KINGSTON, R.I. – February 18, 2020 – Last year’s lengthy drought had an affect on water quality in ponds, lakes and streams throughout Rhode Island – for the better in some places, for the worse in others. The increased use of local water bodies by boaters and swimmers as a result of the pandemic also likely had an impact.
According to Elizabeth Herron, director of the University of Rhode Island’s Watershed Watch program, the two factors made for a challenging year for the hundreds of volunteer water quality monitors participating in the program.
“The drought actually improved water quality at some sites because pollutants weren’t being washed into the water, while the drought made other sites worse because pollutants weren’t being washed out by big rain events,” said Herron. “We also didn’t see as many harmful algal blooms or the high bacteria levels in the salt ponds we saw the previous year.”
Herron noted that the high use of boats in ponds and lakes – especially those that were shallower than usual due to the drought – stirred up the sediments, and increased human use may have resulted in other impacts on water quality as well.
“Our volunteers reported boats and people in the water at incredible numbers last year,” she said. “People were desperate for something to do during the pandemic, and boating is seen as something you can do with your family and still be safe.”
For more than 30 years, the Watershed Watch program has worked with local communities to track the many factors that affect water quality in local water bodies and determine their current conditions. Thanks to the program, much more is known today about how land use, seasonal weather patterns, climate change and other factors affect local waters in good and bad ways.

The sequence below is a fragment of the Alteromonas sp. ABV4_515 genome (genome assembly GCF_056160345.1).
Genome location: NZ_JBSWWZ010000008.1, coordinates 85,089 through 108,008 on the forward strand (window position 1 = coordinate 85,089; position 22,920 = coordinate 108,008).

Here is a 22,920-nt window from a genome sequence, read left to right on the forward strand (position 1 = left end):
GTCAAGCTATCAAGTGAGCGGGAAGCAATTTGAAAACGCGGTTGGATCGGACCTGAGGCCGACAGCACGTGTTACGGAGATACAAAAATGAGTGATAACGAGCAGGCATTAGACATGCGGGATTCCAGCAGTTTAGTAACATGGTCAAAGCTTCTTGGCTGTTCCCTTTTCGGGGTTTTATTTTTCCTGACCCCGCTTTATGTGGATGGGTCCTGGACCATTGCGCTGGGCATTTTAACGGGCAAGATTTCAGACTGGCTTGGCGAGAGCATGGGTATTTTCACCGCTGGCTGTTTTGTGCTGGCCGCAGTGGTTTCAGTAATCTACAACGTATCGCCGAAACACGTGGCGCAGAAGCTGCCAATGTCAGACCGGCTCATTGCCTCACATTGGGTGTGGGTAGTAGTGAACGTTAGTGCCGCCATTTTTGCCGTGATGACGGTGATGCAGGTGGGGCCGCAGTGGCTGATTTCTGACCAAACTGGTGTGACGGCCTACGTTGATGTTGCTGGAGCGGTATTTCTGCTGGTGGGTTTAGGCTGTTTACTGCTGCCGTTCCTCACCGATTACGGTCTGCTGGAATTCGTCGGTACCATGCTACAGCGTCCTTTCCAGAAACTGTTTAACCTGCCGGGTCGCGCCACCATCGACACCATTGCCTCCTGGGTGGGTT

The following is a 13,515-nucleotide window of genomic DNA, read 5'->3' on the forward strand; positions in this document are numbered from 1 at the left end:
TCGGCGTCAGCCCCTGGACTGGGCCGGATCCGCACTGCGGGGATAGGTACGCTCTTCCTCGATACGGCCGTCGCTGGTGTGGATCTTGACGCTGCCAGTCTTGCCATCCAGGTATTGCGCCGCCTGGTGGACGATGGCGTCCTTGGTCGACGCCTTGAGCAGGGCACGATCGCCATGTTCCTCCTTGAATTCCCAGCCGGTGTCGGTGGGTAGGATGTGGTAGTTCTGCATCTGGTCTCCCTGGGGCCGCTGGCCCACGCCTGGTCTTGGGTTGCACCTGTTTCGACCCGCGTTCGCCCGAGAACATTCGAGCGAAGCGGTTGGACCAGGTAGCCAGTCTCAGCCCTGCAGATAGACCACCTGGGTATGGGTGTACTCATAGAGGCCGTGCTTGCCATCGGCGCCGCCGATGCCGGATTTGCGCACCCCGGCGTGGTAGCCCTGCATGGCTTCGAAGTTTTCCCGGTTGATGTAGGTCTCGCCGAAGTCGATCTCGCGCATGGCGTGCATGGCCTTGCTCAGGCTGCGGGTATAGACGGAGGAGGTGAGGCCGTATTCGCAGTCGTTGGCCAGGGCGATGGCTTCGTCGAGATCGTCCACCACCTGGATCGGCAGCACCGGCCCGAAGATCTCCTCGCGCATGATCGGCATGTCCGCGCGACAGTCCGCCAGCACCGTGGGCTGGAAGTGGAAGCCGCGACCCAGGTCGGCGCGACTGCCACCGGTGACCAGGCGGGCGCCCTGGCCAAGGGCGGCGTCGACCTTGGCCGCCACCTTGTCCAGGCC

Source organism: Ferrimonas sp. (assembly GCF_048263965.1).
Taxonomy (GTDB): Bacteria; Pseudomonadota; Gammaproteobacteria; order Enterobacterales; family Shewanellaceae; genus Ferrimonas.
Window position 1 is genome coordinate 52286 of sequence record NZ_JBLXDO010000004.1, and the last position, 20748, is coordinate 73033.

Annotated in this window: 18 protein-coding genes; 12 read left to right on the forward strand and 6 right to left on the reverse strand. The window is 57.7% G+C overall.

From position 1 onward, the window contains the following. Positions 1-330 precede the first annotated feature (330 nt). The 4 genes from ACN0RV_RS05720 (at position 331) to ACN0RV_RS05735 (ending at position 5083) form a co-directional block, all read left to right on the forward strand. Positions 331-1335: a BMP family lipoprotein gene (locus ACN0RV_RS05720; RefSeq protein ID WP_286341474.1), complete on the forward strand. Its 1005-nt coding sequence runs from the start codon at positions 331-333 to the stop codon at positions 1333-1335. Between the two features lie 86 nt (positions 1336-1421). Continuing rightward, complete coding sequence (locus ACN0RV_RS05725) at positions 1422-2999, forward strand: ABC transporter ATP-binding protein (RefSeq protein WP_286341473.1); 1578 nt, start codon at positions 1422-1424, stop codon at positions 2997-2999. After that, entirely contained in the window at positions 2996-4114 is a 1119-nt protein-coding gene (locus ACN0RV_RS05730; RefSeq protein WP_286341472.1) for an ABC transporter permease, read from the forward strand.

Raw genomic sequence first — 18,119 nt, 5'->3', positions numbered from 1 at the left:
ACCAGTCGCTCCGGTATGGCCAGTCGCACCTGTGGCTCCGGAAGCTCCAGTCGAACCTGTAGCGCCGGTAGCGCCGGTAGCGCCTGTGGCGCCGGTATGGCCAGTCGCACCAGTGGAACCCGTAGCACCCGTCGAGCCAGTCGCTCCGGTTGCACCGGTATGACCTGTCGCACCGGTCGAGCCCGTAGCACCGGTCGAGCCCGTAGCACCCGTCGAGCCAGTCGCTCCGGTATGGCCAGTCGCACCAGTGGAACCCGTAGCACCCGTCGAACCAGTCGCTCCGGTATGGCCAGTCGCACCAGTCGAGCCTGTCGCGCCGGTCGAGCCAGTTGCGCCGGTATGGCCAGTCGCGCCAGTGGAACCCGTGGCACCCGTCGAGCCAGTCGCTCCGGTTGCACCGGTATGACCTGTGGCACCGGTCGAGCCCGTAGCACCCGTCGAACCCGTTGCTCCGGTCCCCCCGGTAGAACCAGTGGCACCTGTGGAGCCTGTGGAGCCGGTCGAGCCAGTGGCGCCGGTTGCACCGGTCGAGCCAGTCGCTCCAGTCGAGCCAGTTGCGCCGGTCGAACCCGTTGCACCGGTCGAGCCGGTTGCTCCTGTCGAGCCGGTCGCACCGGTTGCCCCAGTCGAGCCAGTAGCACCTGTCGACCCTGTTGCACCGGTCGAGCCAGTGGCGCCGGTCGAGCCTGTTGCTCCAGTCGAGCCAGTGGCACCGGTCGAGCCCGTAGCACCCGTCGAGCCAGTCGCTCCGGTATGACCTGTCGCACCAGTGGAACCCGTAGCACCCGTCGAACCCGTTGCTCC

The program, one of the longest running citizen science projects in Rhode Island, is now seeking additional volunteers to conduct weekly or biweekly monitoring from May to October. The pandemic has forced a number of logistical changes to the program, however. Instead of classroom training for new Watershed Watch volunteers, training is being provided through videos and online discussions.
Volunteers are matched to a specific site that they will be in responsible for monitoring. Every week or two on a day of their choice, they monitor and test for a number of water quality indicators. On several designated dates, the volunteers also collect water samples that are brought to URI to be analyzed for nutrients, acidity and bacteria.
Among the many water bodies needing volunteer monitors is Meshantucket Pond in Cranston, the newest Watershed Watch site.
Many volunteers work in teams to share their monitoring duties, said Herron. Monitoring can also be an enjoyable family activity for parents and their children, and teens can use it to gain required community service hours.
Ponds, lakes and some saltwater sites are monitored at their deepest point, so access to a boat, canoe or kayak is necessary. But few river and stream sites need a boat. Other sites are monitored from the shore or by wading in.
Watershed Watch is sponsored by URI Cooperative Extension in the College of the Environment and Life Sciences, the Rhode Island Department of Environmental Management, and about 40 local organizations and communities.
For more information or to register for the training sessions, contact Elizabeth Herron at 401-874-4552 or at email@example.com. Visit the program’s website at web.uri.edu/watershedwatch for detailed information about the program and its list of 2020 monitoring locations.